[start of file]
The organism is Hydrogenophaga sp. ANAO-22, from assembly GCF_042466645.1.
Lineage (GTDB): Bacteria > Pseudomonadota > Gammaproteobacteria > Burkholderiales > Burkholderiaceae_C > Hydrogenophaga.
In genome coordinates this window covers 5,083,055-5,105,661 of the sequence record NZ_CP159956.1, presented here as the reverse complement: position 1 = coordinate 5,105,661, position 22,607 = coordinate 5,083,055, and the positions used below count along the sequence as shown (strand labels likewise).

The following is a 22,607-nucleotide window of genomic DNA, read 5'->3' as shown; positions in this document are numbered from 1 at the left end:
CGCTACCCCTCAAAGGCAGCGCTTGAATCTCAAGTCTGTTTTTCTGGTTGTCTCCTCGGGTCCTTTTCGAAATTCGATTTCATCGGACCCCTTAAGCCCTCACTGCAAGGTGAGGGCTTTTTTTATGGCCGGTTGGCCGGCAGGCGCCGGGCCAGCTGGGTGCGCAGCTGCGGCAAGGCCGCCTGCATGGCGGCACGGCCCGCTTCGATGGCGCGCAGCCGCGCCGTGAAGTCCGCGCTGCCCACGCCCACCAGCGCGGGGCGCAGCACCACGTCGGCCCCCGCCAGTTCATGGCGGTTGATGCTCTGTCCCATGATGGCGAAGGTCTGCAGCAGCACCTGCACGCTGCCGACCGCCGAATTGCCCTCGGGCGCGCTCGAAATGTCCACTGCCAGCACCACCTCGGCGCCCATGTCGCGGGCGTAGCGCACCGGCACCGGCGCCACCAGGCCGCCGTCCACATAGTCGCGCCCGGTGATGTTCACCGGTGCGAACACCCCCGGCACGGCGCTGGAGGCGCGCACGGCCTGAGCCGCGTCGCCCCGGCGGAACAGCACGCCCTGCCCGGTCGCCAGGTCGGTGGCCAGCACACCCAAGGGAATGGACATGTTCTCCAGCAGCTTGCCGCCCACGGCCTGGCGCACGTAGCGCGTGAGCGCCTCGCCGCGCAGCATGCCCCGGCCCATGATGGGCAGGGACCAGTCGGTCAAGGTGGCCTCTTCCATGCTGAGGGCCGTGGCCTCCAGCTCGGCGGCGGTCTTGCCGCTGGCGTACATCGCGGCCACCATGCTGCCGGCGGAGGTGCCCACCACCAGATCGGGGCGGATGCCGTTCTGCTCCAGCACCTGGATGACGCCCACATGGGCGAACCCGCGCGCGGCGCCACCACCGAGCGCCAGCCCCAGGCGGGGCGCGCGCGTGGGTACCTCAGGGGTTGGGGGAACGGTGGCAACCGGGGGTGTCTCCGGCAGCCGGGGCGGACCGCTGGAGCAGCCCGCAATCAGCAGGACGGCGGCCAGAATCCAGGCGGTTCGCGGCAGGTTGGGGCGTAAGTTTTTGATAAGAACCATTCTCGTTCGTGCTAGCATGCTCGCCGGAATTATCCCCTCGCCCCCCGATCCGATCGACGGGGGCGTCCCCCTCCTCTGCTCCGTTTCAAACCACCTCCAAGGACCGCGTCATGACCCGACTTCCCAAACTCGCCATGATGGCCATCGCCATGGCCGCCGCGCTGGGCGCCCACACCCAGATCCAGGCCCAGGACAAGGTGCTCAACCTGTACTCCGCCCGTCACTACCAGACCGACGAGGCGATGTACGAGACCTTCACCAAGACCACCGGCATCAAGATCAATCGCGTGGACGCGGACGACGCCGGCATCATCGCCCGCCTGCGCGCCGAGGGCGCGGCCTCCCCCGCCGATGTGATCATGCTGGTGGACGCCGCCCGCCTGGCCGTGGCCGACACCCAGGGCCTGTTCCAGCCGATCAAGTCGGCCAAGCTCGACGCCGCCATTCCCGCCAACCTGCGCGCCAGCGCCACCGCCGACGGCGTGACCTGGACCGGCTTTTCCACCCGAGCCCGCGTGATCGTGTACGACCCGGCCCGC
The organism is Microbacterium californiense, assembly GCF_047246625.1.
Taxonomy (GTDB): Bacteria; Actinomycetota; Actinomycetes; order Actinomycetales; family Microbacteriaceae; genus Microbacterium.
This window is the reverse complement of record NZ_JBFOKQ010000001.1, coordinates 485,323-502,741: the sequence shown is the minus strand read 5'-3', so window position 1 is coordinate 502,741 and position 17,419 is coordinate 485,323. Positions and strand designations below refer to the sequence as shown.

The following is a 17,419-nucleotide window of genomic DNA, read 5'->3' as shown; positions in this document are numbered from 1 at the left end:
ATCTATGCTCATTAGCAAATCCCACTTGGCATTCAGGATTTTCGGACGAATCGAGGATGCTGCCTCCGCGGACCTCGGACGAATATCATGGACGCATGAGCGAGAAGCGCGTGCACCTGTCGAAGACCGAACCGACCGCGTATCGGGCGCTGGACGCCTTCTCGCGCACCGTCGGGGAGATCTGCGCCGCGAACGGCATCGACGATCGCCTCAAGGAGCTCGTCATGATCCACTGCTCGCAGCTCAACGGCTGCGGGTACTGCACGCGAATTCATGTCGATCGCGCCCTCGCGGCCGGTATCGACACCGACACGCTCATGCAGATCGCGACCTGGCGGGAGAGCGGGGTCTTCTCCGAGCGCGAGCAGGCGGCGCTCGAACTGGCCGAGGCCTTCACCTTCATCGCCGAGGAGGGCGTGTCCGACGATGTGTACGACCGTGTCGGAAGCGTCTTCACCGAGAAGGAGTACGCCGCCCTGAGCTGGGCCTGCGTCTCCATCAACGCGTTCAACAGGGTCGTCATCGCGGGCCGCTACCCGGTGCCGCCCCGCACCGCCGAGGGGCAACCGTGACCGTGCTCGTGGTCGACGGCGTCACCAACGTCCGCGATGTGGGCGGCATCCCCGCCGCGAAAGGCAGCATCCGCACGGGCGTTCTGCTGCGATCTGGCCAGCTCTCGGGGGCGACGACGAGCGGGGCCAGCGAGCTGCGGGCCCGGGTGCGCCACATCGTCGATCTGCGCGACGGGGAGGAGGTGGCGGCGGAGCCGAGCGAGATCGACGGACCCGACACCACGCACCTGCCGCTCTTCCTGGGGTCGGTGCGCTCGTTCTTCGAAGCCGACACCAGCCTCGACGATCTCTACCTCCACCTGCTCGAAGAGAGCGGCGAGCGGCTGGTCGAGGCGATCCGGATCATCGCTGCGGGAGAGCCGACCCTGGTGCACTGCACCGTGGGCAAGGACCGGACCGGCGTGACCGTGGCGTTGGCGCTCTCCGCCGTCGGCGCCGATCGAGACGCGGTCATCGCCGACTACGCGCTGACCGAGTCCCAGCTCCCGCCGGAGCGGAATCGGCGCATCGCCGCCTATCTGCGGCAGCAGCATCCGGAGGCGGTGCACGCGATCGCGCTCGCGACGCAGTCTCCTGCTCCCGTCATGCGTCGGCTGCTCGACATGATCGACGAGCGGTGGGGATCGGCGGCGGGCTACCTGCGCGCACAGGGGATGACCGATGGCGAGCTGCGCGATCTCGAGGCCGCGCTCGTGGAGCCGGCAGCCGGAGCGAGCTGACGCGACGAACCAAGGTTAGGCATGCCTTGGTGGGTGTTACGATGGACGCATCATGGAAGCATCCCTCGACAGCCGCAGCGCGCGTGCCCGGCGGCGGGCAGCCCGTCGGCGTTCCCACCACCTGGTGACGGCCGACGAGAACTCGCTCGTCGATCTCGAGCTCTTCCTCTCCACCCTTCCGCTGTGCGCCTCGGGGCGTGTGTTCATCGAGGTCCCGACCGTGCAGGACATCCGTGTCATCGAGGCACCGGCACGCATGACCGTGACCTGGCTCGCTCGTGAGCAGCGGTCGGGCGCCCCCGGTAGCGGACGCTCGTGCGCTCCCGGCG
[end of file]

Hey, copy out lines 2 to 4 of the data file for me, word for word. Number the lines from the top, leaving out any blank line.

Lineage (GTDB): Bacteria > Pseudomonadota > Gammaproteobacteria > Burkholderiales > Burkholderiaceae_C > Hydrogenophaga.
In genome coordinates this window covers 5,083,055-5,105,661 of the sequence record NZ_CP159956.1, presented here as the reverse complement: position 1 = coordinate 5,105,661, position 22,607 = coordinate 5,083,055, and the positions used below count along the sequence as shown (strand labels likewise).

The following is a 22,607-nucleotide window of genomic DNA, read 5'->3' as shown; positions in this document are numbered from 1 at the left end: